Hello let me check the rules and i will reply later today
I have looked into your query in more detail but unfortunately it is not something I can assist with. I will therefore ‘opt out’ and a colleague better placed to deal with the nature of your query should hopefully pick this up soon. Please do not reply in the meantime as that will just assign the question back to me and you will experience a delay. Thank you
Hi the answer to your question depends on the status of the student. Just because there is an exemption from paying the national minimum wage , it does not mean you cannot pay them. If the student qualifies for exemption because this is work experience the student is required to undertake as part of their course then the exemption applies and you can pay them some allowance below the minimum wage. If on the other hand this is just voluntary work experience and you are relying on them being a volunteer then no you cannot pay them - This is to avoid employers exploit in this as a loophole.
Let me know if I can clarify more
Yes you are ok to pay them a flat allowance of £700 per month. This sum is over the minimum threshold for National insurance and all employees even if they are under the tax allowance limit should be dealt with through your payroll. You are required to register all employees.
Thanks. I have read their guidance and by and large I agree with it. If you read it it makes it clear that if the work is a requirement of the course then the Minimum Wage does not apply. In the other note however it does say - as I said - that if this is a UK student then you "may" have to pay tax( see para 5 f the Guidance on NMW If they are in fact not doing that then they are acting in a way that is inconsistent with their own guidance. You can try treating the student as self employed and just pay them gross. IF you do that the risk is that HMRC may challenge you for not deducting PAYE and NI. If this is a short term arrangement then you may be happy to take that risk. Although the student is exempt from NMW it does not mean they are not an employee. There is an expres exemption for this type of employment.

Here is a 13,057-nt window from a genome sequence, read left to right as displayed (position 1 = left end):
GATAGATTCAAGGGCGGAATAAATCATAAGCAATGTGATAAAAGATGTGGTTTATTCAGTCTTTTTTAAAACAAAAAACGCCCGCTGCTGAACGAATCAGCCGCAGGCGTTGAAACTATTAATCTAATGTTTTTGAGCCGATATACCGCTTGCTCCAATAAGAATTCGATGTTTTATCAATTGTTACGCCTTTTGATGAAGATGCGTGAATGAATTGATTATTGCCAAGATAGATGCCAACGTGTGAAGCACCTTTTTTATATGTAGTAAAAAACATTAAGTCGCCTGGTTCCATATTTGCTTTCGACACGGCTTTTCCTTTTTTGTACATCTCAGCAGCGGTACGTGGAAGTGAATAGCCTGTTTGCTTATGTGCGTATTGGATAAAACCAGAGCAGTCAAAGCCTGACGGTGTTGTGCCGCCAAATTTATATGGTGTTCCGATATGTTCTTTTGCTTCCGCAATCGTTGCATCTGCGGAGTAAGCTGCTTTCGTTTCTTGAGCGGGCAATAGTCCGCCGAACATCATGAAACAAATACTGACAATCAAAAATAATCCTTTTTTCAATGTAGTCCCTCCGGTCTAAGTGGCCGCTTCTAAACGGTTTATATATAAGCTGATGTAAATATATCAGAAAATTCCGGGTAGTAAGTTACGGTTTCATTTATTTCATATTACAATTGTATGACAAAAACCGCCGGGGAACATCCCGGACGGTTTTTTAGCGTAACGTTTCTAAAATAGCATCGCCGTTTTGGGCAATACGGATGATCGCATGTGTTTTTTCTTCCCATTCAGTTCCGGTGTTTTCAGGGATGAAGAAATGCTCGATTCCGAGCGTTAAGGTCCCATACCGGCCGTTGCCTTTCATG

There are many industries where lots of people are treated as self employed although that treatment is undoubtedly subject to challenge.
No problem let me know if you need any further assistance